Pain: According to the International Association for the study of pain, “It is an unpleasant and sensory and emotional experience associated with actual or potential tissue damage or described in terms of such damage.”
Pain is frequently the result of nocioception, an activity in the nervous system that result from the stimulation of nocioceptors.
Sedation: The American College of Emergency Physicians (ACEP) defines the procedural sedation as “a technique of administering sedatives or dissociative agents with or without analgesics to induce a state that allows the patient to tolerate unpleasant procedures while maintaining cardiorespiratory function. Procedural sedation and analgesia (PSA) is intended to result in a depressed level of consciousness that allows the patient to maintain oxygenation and airway control independently.”
MIDAZOLAM: It is the benzodiazepine drug which is most commonly used for procedural sedation2 and analgesia (PSA), as it has a faster onset of sedation, more amnesia, less pain on injection, and improved awakening. Midazolam possesses a relatively high volume of distribution (Vd) compared with other benzodiazepines because of its lipophilicity. The Vd is greatly increased in obese patients, resulting in an increased half-life from 2.7 hours to 8.4 hours. It is cleared by the hepatic hydroxylation to 1-hydroxymidazolam.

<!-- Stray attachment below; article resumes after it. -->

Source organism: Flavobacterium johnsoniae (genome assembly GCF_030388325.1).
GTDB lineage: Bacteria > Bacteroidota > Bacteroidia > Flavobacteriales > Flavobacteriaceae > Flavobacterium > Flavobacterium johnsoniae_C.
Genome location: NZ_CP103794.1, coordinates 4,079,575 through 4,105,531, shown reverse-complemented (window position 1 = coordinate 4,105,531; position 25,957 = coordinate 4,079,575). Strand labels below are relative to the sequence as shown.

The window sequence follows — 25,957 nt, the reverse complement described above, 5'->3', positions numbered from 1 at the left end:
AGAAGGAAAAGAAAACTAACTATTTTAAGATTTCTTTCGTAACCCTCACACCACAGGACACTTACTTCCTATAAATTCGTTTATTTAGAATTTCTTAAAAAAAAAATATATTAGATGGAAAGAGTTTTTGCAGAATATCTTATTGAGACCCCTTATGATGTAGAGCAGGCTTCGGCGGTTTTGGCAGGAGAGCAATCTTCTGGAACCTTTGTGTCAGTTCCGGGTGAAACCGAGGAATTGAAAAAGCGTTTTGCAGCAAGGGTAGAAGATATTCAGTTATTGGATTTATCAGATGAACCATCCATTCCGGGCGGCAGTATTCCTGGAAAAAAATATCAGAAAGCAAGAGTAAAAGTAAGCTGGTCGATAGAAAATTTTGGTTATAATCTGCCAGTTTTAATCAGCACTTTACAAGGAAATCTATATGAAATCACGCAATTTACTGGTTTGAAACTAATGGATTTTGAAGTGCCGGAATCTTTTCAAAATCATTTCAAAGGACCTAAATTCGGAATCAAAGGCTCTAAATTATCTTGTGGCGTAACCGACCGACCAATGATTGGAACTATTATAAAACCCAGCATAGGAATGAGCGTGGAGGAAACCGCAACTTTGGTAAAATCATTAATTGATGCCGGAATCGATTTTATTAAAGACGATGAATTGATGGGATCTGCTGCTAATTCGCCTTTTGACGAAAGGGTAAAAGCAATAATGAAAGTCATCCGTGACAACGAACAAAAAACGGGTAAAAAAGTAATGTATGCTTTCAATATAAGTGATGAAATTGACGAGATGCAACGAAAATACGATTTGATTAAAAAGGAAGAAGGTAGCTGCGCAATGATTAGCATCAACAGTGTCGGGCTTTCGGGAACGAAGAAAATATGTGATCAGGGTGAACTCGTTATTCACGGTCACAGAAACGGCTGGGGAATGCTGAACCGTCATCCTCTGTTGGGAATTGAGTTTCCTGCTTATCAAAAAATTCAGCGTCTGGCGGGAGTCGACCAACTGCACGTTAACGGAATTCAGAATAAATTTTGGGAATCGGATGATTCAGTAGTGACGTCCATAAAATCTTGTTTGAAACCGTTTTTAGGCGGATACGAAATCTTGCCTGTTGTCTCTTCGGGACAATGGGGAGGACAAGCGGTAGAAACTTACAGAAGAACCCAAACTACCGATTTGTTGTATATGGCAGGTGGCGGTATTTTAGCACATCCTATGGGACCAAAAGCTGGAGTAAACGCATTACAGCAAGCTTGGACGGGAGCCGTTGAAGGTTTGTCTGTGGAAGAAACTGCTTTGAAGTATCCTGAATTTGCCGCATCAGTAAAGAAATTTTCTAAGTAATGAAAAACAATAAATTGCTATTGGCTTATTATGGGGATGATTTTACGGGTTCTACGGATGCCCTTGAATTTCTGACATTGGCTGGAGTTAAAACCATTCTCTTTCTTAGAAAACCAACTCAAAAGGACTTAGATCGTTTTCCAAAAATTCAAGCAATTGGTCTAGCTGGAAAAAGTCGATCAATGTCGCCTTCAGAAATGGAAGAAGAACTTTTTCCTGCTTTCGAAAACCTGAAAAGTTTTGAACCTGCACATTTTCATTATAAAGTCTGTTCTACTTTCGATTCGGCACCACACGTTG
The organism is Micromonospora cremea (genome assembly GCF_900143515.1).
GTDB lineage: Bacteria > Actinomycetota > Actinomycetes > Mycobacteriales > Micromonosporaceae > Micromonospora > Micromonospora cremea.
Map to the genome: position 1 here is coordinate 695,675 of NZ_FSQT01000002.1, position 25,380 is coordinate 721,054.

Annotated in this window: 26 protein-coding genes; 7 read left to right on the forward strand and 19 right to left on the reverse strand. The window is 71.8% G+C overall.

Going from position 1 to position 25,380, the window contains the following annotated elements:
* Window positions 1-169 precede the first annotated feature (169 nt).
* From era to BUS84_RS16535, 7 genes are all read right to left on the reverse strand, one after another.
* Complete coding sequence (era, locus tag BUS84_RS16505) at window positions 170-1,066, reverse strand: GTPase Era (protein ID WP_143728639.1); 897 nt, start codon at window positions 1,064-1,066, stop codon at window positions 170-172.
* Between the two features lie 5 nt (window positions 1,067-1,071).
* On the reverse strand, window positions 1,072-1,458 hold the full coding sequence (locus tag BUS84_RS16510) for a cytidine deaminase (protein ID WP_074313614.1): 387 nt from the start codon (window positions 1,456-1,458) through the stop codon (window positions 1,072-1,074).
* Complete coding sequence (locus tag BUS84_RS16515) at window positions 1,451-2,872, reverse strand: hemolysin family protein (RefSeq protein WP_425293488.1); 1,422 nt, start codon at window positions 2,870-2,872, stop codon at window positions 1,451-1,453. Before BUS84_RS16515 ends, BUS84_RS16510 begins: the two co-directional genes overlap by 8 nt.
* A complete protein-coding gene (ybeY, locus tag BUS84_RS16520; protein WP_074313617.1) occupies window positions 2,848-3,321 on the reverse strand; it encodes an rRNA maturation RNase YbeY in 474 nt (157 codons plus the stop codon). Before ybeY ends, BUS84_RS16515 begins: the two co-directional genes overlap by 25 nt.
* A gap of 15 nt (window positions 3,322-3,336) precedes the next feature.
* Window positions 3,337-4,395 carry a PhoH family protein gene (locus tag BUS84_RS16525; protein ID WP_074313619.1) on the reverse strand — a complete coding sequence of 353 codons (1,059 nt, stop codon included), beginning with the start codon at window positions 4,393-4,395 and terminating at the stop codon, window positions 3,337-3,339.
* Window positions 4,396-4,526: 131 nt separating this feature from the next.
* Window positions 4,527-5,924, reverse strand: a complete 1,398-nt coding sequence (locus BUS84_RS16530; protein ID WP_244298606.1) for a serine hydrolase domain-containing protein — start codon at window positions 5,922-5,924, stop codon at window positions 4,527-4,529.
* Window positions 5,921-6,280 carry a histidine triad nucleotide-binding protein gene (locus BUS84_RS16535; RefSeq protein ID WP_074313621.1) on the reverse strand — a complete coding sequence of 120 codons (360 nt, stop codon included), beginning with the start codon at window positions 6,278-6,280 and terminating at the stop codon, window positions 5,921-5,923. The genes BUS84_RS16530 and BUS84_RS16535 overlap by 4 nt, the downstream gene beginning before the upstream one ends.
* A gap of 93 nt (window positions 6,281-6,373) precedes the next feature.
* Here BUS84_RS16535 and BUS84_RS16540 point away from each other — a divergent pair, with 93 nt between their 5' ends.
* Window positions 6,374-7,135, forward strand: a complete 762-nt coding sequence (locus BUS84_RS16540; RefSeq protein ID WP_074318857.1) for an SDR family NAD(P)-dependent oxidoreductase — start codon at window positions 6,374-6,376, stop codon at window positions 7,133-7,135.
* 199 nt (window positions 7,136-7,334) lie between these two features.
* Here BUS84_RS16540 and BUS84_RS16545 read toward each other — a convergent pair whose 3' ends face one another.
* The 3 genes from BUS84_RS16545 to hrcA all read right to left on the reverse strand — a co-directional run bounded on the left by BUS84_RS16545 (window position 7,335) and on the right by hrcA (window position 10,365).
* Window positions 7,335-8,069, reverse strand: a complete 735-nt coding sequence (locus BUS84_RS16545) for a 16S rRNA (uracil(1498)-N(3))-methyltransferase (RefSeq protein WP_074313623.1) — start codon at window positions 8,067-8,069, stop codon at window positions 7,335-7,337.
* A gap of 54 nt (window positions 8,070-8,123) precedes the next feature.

FENTANYL: Fentanyl is a synthetic opioid medication. It is used in combination with anesthesia to prevent pain during or postoperative period. It has a prompt onset and shorter duration of action. It has minimal cardiovascular depressive effects and hypotension rarely occurs. It binds with opioid receptors at many sites within the CNS and increases the pain threshold, inhibits the ascending pain pathways and thus alters the pain reception. In addition to the analgesia, it also suppress the cough reflex and cause respiratory depression, drowsiness, and sedation. The half-life of fentanyl is 2-4 hours.
DEXMEDETOMIDINE: It is an alpha2-adrenergic agonist. It provides, analgesia, sedation11, anxiolysis, hypnosis and sympatholysis. It provides very little or no respiratory depression. The patients are able to respond and follow verbal commands but fall quickly asleep when not stimulated. It also provide some pain relief, like ketamine, but not to the same degree. This makes the use of other analgesics necessary for the more painful procedures while using it. The cardiovascular effects are minimal and include mild bradycardia and a decrease in systemic vascular resistance. The onset of action is relatively rapid and the context-sensitive half-time is approximately 4 minutes after a 10-minute infusion. It is upto 1600 times more selective for the alpha2 than alpha1 receptors and therefore has a very few side effects.